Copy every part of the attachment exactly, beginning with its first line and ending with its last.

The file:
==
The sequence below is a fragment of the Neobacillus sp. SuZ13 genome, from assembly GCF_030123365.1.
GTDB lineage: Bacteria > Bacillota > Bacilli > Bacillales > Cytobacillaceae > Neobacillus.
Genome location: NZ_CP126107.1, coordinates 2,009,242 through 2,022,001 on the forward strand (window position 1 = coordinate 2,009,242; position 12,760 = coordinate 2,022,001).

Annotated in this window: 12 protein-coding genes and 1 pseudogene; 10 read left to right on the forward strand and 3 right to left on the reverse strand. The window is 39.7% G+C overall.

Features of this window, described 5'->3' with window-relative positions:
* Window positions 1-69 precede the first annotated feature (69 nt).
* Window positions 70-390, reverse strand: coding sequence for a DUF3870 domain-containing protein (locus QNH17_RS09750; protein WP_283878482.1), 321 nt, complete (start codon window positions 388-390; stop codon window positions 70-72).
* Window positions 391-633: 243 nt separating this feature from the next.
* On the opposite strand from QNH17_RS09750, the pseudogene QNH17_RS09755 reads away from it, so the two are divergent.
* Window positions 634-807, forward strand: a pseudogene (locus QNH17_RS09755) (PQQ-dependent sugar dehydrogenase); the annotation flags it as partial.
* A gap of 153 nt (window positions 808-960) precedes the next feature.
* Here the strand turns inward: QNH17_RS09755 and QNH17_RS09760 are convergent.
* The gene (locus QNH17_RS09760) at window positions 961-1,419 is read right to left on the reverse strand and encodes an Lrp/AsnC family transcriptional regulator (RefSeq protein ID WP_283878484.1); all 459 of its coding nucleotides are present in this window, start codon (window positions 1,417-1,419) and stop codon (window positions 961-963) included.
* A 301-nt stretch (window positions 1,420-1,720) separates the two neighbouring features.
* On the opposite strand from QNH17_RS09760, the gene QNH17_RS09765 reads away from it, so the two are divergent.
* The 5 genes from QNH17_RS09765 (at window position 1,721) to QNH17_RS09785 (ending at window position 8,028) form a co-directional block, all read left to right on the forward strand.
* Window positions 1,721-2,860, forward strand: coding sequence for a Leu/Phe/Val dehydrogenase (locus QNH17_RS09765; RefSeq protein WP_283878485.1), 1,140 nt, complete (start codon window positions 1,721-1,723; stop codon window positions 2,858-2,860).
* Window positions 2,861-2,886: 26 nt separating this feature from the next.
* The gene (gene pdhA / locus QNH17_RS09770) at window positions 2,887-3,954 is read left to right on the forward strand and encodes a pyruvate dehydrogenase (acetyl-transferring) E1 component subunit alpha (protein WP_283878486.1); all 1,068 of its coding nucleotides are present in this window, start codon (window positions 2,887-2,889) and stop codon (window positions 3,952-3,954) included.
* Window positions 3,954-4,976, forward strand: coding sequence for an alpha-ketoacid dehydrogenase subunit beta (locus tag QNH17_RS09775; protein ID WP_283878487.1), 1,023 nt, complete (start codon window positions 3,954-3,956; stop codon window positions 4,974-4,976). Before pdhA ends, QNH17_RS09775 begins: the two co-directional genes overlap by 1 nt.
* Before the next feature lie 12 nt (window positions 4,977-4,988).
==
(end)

The sequence below is a fragment of the Neobacillus sp. SuZ13 genome, from assembly GCF_030123365.1.
GTDB lineage: Bacteria > Bacillota > Bacilli > Bacillales > Cytobacillaceae > Neobacillus.
Genome location: NZ_CP126107.1, coordinates 2,009,242 through 2,022,001 on the forward strand (window position 1 = coordinate 2,009,242; position 12,760 = coordinate 2,022,001).

Annotated in this window: 12 protein-coding genes and 1 pseudogene; 10 read left to right on the forward strand and 3 right to left on the reverse strand. The window is 39.7% G+C overall.

Features of this window, described 5'->3' with window-relative positions:
* Window positions 1-69 precede the first annotated feature (69 nt).
* Window positions 70-390, reverse strand: coding sequence for a DUF3870 domain-containing protein (locus QNH17_RS09750; protein WP_283878482.1), 321 nt, complete (start codon window positions 388-390; stop codon window positions 70-72).
* Window positions 391-633: 243 nt separating this feature from the next.
* On the opposite strand from QNH17_RS09750, the pseudogene QNH17_RS09755 reads away from it, so the two are divergent.
* Window positions 634-807, forward strand: a pseudogene (locus QNH17_RS09755) (PQQ-dependent sugar dehydrogenase); the annotation flags it as partial.
* A gap of 153 nt (window positions 808-960) precedes the next feature.
* Here the strand turns inward: QNH17_RS09755 and QNH17_RS09760 are convergent.
* The gene (locus QNH17_RS09760) at window positions 961-1,419 is read right to left on the reverse strand and encodes an Lrp/AsnC family transcriptional regulator (RefSeq protein ID WP_283878484.1); all 459 of its coding nucleotides are present in this window, start codon (window positions 1,417-1,419) and stop codon (window positions 961-963) included.
* A 301-nt stretch (window positions 1,420-1,720) separates the two neighbouring features.
* On the opposite strand from QNH17_RS09760, the gene QNH17_RS09765 reads away from it, so the two are divergent.
* The 5 genes from QNH17_RS09765 (at window position 1,721) to QNH17_RS09785 (ending at window position 8,028) form a co-directional block, all read left to right on the forward strand.
* Window positions 1,721-2,860, forward strand: coding sequence for a Leu/Phe/Val dehydrogenase (locus QNH17_RS09765; RefSeq protein WP_283878485.1), 1,140 nt, complete (start codon window positions 1,721-1,723; stop codon window positions 2,858-2,860).
* Window positions 2,861-2,886: 26 nt separating this feature from the next.
* The gene (gene pdhA / locus QNH17_RS09770) at window positions 2,887-3,954 is read left to right on the forward strand and encodes a pyruvate dehydrogenase (acetyl-transferring) E1 component subunit alpha (protein WP_283878486.1); all 1,068 of its coding nucleotides are present in this window, start codon (window positions 2,887-2,889) and stop codon (window positions 3,952-3,954) included.
* Window positions 3,954-4,976, forward strand: coding sequence for an alpha-ketoacid dehydrogenase subunit beta (locus tag QNH17_RS09775; protein ID WP_283878487.1), 1,023 nt, complete (start codon window positions 3,954-3,956; stop codon window positions 4,974-4,976). Before pdhA ends, QNH17_RS09775 begins: the two co-directional genes overlap by 1 nt.
* Before the next feature lie 12 nt (window positions 4,977-4,988).